Adding a seat to the shower will allow handicapped individuals to sit while cleaning themselves. Often times, it’s difficult for elderly or handicapped individuals to stand steady and balanced for extended periods of time. Because the shower is already slippery and poses a potential hazard, having a bench or seat available ensures their safety and allows for a comfortable, risk free shower. Showers with little to no edge are easiest for those with handicaps to step into. Tubs with high sides or showers with large lips are difficult to navigate and put people at risk of tripping and falling.
Redo Your Kitchen
Most people spend a lot of time in their kitchens, so this is another room in your house that will need renovating to make it more handicap accessible. Lowering cabinets will allow anyone in a wheelchair to perform daily tasks like cooking, doing dishes, and making coffee. When possible, position appliances near one another so occupants don’t have to travel too far to accomplish tasks. Most dishwashers are already low to the ground and perfect for wheelchair users. Keep supplies and food items on the lower shelves of pantries and cabinets. If someone with a handicap attempts to pull items from a high shelf, they are at risk for injury if the items fall onto their head or body.
Hardwood vs. Carpet
Not only are hardwood floors beautiful, but they’re also much more user-friendly for handicapped individuals. Whether they are using a wheelchair, walker, cane, or crutches – all of these items move better on a hard, clean surface versus a plush carpet. Rolling a wheelchair across the carpet would be extremely difficult for anyone pushing it and nearly impossible for the individual in the chair to do on their own. Trying to navigate crutches, a cane, or a walker on carpet would also prove difficult. Moving around should be relatively effortless for those suffering from a handicap. Make life easier for everyone by investing in hardwood or linoleum floors.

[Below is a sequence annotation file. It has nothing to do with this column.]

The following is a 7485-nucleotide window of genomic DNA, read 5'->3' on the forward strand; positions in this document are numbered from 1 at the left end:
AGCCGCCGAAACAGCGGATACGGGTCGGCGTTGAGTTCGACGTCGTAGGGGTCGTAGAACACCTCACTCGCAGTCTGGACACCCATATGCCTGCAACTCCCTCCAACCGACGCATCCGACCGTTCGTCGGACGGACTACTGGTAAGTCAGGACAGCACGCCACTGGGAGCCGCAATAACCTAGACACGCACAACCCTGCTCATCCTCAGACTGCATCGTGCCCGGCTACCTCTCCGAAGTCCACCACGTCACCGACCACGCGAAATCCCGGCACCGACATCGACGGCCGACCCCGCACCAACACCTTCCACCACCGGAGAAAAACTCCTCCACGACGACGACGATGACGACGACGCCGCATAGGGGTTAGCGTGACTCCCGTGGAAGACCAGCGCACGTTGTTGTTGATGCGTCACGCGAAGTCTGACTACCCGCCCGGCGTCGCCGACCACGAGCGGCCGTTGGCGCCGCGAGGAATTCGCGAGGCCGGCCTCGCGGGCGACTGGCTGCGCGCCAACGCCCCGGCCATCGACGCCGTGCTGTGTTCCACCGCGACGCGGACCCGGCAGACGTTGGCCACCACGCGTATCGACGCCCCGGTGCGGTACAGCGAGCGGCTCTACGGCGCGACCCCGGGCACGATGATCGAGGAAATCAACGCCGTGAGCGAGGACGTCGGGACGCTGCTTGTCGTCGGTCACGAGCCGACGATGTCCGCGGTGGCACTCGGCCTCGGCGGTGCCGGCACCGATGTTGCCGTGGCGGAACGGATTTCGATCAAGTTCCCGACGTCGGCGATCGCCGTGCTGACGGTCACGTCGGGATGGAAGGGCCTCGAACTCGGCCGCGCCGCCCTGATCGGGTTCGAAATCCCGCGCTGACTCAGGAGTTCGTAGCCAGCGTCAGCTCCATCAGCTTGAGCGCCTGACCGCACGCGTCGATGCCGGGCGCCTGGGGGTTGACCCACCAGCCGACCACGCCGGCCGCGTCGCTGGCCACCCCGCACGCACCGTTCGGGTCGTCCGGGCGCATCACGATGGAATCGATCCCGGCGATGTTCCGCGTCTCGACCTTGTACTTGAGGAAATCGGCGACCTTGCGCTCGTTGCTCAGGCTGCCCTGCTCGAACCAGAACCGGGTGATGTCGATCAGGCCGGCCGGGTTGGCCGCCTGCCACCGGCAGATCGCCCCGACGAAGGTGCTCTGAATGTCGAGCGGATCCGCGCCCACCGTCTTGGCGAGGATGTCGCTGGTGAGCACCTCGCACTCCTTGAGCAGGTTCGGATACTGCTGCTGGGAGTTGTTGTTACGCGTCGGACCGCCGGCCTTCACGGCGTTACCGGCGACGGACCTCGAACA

Just be sure to keep the floors clean and free of any spills or liquids which create a fall hazard. Area rugs can also create a danger, especially when someone is using a cane, walker, or crutches to move around. If any of these items get caught on a rug, the person can easily fall and incur additional injuries. Removing all rugs from your home will ensure handicap occupants remain safe.
Consider your Vehicle
Your home isn’t the only place that may need adjusting to accommodate handicapped individuals. There are several ways to make your vehicle handicapped accessible as well. For those in wheelchairs, the most common addition to any vehicle is a wheelchair lift. These are installed in larger vehicles, including minivans. Most wheelchair lifts consist of a hydraulic ramp that lowers, allowing the wheelchair to be rolled in place, before lifting and safely returning inside the vehicle.